The comprehensive Diabetes Program at the Palo Alto Medical Foundation uses screenings, classes, nurse educators, wellness programs, and online medical records to provide diabetic patients with the individualized lifestyle support that they need.
Diabetes Program Emphasizes Individual Care
New drugs and treatments make it easier than ever for individuals with diabetes to avoid many of the serious health consequences of the disorder. However, patients still need to make lifestyle changes and work closely with their health care team to control the disease.
This is why PAMF’s Diabetes Program combines high-tech resources with personal attention to provide patients with the comprehensive tools and support they need to be their healthiest.
“As many resources as we now have for high-tech disease management, setting lifestyle goals is a process that must take place one-on-one with the patient playing an active role,” says Linda Klieman, R.N., MSN, ANP, a nurse care manager for PAMF’s Online Disease Management. “If the patient doesn’t have buy-in to the changes he or she will need to make, it will not work.”
Diabetes is an increasingly common disorder where the body loses the ability to regulate how much sugar is in the blood. According to the U.S. Centers for Disease Control and Prevention, one in three Americans will now develop diabetes in his or her lifetime.
Diabetes cannot be cured, but it can be controlled with medical treatments such as injections of the sugar-processing hormone insulin, and lifestyle changes such as eating a diet lower in sugar and fat, exercising more and losing weight.
However, making these lifestyle changes is easier said than done. For patients with type 2 diabetes, which is the most common and fastest growing form of the disorder, the diagnosis typically comes after age 40, when the diet and exercise habits that put them at risk for diabetes in the first place have become ingrained over the years, and thus are more difficult to change.
The symptoms of type 2 diabetes are often outwardly mild and may include feeling fatigued and irritable, being very thirsty, having blurred vision, and urinating more frequently. Because few people see their doctors for such symptoms, as many as a third of people with diabetes may not even know they have it. However, inside the body, diabetes can begin to damage organs and the circulatory and nervous systems long before the disease is detected. To increase the chance that diabetes is caught early, PAMF doctors typically recommend that all pregnant women and anyone who has one or more diabetes risk factors — including being overweight, having high blood pressure, being over age 45, having a close relative with diabetes or being a member of an ethnic group that has a high incidence of the disease — have their blood glucose level tested.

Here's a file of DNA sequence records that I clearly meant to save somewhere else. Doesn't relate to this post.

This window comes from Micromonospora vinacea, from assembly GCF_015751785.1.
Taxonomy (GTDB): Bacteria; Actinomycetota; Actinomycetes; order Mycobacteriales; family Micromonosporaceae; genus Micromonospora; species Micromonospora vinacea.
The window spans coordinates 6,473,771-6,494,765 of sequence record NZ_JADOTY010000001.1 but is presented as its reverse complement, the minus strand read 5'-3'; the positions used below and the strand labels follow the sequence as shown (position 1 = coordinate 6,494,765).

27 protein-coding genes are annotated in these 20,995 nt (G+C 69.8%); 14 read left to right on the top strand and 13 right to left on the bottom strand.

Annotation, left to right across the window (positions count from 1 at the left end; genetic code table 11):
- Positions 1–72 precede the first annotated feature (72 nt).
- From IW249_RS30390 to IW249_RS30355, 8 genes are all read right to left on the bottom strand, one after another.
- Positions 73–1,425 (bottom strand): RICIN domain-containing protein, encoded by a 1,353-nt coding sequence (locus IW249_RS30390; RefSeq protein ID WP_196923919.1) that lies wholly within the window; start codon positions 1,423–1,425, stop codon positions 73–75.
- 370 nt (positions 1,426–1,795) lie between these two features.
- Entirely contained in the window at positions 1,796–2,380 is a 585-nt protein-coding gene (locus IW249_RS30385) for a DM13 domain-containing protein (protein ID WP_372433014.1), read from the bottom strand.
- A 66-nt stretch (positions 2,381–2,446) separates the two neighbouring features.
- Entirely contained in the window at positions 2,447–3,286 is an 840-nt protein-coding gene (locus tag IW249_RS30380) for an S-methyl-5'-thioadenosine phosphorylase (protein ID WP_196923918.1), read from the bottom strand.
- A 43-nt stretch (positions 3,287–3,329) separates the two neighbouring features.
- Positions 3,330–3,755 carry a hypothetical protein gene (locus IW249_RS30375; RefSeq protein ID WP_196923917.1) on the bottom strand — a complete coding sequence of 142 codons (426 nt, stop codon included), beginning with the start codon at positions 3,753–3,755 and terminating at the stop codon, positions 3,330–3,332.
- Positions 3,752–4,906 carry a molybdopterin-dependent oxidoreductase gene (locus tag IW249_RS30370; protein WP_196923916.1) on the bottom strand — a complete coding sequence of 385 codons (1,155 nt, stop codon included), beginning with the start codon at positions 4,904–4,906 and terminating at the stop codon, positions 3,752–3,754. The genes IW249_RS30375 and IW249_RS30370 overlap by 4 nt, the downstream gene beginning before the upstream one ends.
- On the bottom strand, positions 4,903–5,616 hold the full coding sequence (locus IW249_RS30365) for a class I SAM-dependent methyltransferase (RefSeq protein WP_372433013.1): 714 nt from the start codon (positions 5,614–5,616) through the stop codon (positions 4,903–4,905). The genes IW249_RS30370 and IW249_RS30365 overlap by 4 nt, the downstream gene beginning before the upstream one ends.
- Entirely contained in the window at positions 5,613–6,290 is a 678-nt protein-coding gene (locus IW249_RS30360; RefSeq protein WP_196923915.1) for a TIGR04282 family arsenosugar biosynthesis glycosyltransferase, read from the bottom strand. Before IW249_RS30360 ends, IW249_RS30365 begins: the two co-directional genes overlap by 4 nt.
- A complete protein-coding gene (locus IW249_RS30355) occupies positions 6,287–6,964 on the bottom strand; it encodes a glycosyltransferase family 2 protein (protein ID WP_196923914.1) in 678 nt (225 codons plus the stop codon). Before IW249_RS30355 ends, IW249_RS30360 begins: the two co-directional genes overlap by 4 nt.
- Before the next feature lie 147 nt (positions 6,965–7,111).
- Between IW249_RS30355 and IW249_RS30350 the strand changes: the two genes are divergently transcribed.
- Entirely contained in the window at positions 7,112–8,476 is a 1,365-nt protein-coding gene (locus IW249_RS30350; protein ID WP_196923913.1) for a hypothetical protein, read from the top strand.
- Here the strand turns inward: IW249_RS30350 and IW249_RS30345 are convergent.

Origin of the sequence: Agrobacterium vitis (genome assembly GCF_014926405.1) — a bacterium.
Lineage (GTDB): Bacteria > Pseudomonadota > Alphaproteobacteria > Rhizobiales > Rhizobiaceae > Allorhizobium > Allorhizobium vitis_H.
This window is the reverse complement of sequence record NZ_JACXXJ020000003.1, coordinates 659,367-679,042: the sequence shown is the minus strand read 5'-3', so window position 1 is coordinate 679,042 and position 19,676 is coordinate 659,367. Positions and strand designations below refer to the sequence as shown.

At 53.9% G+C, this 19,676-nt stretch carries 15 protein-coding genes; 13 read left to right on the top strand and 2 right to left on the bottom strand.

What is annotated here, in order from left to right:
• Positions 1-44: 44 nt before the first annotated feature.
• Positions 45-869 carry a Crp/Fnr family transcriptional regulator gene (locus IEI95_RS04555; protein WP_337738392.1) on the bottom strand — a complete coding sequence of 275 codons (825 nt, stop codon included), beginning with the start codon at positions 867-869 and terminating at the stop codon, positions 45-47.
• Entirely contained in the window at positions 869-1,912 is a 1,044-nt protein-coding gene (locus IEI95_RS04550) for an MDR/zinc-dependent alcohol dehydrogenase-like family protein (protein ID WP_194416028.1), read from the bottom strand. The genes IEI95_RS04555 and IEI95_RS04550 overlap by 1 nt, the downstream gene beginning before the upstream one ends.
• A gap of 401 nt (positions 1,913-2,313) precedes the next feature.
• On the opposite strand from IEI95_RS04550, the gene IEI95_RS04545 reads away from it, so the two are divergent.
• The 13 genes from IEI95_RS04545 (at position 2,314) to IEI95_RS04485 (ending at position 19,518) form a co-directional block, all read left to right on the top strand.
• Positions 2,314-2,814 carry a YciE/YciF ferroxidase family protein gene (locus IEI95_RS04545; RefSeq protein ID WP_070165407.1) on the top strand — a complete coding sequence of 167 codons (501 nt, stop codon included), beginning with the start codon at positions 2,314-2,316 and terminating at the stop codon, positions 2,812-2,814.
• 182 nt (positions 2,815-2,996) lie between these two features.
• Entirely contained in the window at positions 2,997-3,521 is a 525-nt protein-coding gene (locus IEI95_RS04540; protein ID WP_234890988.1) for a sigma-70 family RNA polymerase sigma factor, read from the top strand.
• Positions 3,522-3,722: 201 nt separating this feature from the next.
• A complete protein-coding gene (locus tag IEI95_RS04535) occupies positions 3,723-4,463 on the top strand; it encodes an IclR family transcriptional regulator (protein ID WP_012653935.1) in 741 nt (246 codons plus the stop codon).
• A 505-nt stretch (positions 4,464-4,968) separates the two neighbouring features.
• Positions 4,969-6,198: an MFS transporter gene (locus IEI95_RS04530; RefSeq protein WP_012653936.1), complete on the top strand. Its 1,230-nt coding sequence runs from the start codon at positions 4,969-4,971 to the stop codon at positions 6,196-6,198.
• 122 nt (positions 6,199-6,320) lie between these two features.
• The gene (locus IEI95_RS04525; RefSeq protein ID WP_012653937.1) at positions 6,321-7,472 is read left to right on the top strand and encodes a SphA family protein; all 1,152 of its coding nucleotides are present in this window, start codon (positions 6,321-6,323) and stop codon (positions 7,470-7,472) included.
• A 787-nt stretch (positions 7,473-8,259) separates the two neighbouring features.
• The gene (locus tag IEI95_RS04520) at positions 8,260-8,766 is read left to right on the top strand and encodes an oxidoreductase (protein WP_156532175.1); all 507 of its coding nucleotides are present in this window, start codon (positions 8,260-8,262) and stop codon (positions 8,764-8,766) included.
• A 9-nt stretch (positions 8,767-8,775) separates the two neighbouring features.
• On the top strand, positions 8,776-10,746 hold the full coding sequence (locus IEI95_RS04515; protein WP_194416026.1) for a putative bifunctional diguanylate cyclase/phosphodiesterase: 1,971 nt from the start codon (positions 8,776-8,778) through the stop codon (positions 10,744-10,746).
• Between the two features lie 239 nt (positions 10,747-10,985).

To keep diabetes patients committed to controlling their disease — not just for a few months or years, but for the rest of their lives — PAMF’s Diabetes Program offers a broad array of resources that can be combined in numerous ways to meet individual needs:
- For those who feel most comfortable in group situations, PAMF offers classes on diabetes-related health topics, and a monthly support group for patients and their families.
- Patients who prefer to research their disease on their own can visit PAMF’s Community Health Resource Centers and receive assistance from a registered nurse health educator.
- Individuals who are having a hard time controlling and managing their diabetes may receive individual phone and in-person consultations with a PAMF diabetes educator. In addition, if depression is making it hard for patients to take charge of their lives and their disease, PAMF offers a weekly “Diabetes and Depression” drop-in support group.
- For patients with special needs, like diabetes during pregnancy (gestational diabetes), or individual cultural concerns and risks factors, there are resources tailored just for them. These include a special Gestational Diabetes class and the PRANA (Prevention and Awareness for South Asians) Wellness Program.
- Finally, for patients who have their disease under control and need little added support, viewing their electronic health record online via PAMFOnline, PAMF’s e-health service, can help them keep track of medications, test results and health care appointments, anywhere there is access to the Internet. One diabetes patient, for example, uses PAMFOnline to manage his disease as he travels around the country by RV for months at a time.
“In the future, even more patients may choose to take advantage of these high-tech disease management capabilities, but the human element will always be at the heart of any diabetes program,” said PAMFOnline Manager Barbara Love.
Keywords: California, care coordination, care team, chronic care, diabetes management, disease management, electronic medical record, evidence-based medicine, health information technology, health education, Palo Alto Medical Foundation, patient support, preventive care, treatment
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